Volume 14 Supplement 2
Participation of policy actors in the development of health policies in India and Nigeria and the implications for the role of evidence in policy-making
© Huss et al; licensee BioMed Central Ltd. 2014
Published: 7 July 2014
Policy-making can be described as a complex decisionmaking process involving different actors engaged in negotiating their interests  and promoting different types of evidence. Policy informed by research evidence is widely seen as a good thing. However Monaghan  indicated that ‘Policy-makers may fish for evidence, select the beneficial bits and throw back those that are un-required’. This discretion in evidence and policy (EaP) processes and the selected participation of policy actors is inherently political. Our research analyses the participation of actors in EaP processes in India and Nigeria.
Materials and methods
We examined three policies in each country: internationally-prominent; internationally-neglected and health systems policies. The study was guided by a conceptual framework linking EaP processes. Qualitative data was collected using documents review and in-depth interviews and analysed using framework approach.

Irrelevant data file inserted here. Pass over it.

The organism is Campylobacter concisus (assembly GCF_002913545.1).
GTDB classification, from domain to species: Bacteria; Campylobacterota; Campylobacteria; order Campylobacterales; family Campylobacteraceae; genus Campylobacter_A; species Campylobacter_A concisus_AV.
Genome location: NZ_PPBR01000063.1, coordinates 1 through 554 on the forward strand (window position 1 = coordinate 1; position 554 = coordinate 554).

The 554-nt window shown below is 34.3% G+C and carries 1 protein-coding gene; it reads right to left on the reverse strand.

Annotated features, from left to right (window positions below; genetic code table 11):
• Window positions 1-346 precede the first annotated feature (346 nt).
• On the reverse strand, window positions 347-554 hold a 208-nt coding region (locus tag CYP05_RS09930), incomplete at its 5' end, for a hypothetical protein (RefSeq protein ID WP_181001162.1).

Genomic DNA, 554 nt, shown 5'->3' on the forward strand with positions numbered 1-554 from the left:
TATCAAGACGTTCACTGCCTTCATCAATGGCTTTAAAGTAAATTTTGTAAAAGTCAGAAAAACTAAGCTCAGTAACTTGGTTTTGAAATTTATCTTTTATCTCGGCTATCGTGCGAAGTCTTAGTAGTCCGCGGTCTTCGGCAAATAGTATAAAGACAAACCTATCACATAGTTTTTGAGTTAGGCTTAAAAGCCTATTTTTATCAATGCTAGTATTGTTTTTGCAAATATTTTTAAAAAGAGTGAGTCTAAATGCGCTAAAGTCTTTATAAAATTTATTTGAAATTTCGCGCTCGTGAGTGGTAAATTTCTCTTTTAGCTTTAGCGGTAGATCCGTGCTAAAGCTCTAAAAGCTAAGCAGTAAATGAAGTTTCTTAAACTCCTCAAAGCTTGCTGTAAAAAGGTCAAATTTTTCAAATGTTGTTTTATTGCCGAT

We identified seven groups of actors involved in EaP processes with different and specific evidence preferences. The executive branch of government and civil servants were leading policy development, while legislators and judiciary appeared to be absent in both countries. Academics with limited power provided research evidence and participated in all policies except for tobacco control, where the tobacco industry was involved. Health workers were less visible in both countries. CSOs played a prominent role in India advocating for vulnerable people and contributing context-specific evidence. Development organisations played a powerful role providing expertise and resources for the production of evidence except for the policy on social activists in India. The media played no significant role in both countries except for the Indian AIDS policy.
The participation of powerful actors in EaP processes can influence the contribution of evidence in policy-making. The involvement of diverse policy actors in EaP processes may ensure a wider array of evidence types, promote social learning and ultimately strengthen policy and practice.
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